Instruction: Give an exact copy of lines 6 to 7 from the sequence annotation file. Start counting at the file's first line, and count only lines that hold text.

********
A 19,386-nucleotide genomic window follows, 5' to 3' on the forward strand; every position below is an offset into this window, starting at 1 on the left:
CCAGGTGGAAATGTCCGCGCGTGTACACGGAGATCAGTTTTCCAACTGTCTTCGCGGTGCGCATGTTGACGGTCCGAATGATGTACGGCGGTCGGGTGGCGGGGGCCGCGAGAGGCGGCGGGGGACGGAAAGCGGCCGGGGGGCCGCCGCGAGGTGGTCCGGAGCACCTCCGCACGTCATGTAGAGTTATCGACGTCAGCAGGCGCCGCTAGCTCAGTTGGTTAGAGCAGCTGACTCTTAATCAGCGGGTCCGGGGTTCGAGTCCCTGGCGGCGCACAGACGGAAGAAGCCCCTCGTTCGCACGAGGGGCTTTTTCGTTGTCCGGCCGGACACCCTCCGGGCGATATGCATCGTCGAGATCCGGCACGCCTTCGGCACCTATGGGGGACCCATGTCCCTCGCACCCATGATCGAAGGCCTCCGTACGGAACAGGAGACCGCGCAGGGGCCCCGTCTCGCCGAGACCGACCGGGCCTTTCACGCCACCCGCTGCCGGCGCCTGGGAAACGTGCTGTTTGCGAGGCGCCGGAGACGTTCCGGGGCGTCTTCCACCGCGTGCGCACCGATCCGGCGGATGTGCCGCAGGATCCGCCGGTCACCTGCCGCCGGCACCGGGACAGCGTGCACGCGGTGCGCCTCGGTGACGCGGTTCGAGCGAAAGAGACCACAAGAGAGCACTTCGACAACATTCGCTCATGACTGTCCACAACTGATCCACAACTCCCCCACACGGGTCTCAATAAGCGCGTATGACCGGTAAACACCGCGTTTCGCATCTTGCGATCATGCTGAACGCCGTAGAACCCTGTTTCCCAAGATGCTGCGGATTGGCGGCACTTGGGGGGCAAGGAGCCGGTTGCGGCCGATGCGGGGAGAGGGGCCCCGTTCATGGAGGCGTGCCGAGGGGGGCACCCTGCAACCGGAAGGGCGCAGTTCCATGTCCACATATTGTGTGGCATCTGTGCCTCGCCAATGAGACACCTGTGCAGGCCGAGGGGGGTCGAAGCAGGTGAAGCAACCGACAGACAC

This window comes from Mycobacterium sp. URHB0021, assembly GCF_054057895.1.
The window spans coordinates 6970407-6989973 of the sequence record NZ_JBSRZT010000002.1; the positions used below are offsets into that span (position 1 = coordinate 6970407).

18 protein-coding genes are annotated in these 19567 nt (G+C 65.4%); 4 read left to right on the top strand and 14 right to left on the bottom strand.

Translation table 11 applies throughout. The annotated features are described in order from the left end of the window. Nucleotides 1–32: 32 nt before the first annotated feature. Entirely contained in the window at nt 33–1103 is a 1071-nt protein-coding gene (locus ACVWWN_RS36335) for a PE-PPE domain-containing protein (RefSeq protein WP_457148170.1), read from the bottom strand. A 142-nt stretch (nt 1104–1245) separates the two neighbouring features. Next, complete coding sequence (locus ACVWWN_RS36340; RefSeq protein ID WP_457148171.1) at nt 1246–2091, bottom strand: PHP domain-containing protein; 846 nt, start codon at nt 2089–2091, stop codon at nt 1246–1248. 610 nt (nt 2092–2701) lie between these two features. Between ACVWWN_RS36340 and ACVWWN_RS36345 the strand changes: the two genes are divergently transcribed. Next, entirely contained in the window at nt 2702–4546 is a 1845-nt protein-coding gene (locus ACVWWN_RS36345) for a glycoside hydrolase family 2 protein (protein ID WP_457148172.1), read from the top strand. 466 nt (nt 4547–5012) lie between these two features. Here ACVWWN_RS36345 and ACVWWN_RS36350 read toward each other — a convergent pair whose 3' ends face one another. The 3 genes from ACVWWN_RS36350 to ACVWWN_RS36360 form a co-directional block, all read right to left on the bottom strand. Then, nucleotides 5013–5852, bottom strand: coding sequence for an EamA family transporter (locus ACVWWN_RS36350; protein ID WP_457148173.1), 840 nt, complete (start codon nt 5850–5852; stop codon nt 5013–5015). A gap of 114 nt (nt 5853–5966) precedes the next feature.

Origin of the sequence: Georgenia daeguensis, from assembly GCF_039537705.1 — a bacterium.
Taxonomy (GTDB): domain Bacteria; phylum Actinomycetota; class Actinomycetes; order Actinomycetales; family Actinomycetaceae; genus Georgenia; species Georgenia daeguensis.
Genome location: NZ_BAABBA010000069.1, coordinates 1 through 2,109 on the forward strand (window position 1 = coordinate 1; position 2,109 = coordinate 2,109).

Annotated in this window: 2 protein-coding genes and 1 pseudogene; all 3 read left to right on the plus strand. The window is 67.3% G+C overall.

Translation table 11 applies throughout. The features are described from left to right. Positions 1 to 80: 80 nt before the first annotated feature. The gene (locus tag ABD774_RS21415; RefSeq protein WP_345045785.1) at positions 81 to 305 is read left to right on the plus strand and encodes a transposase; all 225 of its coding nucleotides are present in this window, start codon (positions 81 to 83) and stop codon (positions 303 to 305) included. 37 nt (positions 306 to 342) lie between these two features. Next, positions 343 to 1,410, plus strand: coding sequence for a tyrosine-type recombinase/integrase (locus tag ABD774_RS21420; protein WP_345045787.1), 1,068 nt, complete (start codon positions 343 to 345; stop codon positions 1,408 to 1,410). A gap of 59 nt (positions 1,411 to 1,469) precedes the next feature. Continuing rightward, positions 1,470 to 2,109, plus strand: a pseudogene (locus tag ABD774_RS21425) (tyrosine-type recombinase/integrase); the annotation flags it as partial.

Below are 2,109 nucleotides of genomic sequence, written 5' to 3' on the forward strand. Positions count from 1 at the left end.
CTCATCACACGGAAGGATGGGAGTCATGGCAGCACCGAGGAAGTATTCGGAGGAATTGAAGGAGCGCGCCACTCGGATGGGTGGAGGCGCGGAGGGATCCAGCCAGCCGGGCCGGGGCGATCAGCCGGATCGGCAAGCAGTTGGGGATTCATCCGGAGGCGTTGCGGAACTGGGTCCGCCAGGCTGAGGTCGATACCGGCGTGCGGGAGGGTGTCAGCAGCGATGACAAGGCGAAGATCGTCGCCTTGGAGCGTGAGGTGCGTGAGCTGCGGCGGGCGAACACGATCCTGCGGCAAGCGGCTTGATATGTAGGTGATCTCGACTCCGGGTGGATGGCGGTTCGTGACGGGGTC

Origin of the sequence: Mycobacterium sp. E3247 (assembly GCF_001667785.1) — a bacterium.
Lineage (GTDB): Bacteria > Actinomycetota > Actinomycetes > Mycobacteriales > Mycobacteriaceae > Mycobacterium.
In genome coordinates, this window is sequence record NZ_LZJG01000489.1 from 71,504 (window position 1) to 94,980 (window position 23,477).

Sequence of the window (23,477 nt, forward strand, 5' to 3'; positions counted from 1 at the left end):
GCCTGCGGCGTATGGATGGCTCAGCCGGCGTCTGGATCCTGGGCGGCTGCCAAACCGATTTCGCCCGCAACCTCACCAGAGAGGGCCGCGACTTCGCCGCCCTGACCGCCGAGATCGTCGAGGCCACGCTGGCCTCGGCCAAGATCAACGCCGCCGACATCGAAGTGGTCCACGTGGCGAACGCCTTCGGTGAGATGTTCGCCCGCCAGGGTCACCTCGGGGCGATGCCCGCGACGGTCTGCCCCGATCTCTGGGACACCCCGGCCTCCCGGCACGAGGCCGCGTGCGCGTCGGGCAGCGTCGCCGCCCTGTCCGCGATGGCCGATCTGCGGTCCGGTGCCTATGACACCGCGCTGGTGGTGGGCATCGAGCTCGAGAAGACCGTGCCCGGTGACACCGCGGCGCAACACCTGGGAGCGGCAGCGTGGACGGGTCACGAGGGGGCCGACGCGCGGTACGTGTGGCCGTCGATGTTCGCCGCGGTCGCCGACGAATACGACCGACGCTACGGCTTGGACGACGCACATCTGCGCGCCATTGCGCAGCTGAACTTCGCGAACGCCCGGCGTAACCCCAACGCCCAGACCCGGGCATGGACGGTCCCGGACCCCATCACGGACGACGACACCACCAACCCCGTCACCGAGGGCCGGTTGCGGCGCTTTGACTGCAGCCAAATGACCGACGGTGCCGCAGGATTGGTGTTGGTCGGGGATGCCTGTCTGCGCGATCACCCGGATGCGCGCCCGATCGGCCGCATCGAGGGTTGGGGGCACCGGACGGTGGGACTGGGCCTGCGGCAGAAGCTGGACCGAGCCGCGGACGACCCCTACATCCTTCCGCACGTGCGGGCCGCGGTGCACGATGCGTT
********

Translation table 11 applies throughout. The annotated features are described in order from the left end of the window. Nucleotides 1–32: 32 nt before the first annotated feature. Entirely contained in the window at nt 33–1103 is a 1071-nt protein-coding gene (locus ACVWWN_RS36335) for a PE-PPE domain-containing protein (RefSeq protein WP_457148170.1), read from the bottom strand. A 142-nt stretch (nt 1104–1245) separates the two neighbouring features. Next, complete coding sequence (locus ACVWWN_RS36340; RefSeq protein ID WP_457148171.1) at nt 1246–2091, bottom strand: PHP domain-containing protein; 846 nt, start codon at nt 2089–2091, stop codon at nt 1246–1248. 610 nt (nt 2092–2701) lie between these two features. Between ACVWWN_RS36340 and ACVWWN_RS36345 the strand changes: the two genes are divergently transcribed. Next, entirely contained in the window at nt 2702–4546 is a 1845-nt protein-coding gene (locus ACVWWN_RS36345) for a glycoside hydrolase family 2 protein (protein ID WP_457148172.1), read from the top strand. 466 nt (nt 4547–5012) lie between these two features. Here ACVWWN_RS36345 and ACVWWN_RS36350 read toward each other — a convergent pair whose 3' ends face one another. The 3 genes from ACVWWN_RS36350 to ACVWWN_RS36360 form a co-directional block, all read right to left on the bottom strand. Then, nucleotides 5013–5852, bottom strand: coding sequence for an EamA family transporter (locus ACVWWN_RS36350; protein ID WP_457148173.1), 840 nt, complete (start codon nt 5850–5852; stop codon nt 5013–5015). A gap of 114 nt (nt 5853–5966) precedes the next feature.

Origin of the sequence: Georgenia daeguensis, from assembly GCF_039537705.1 — a bacterium.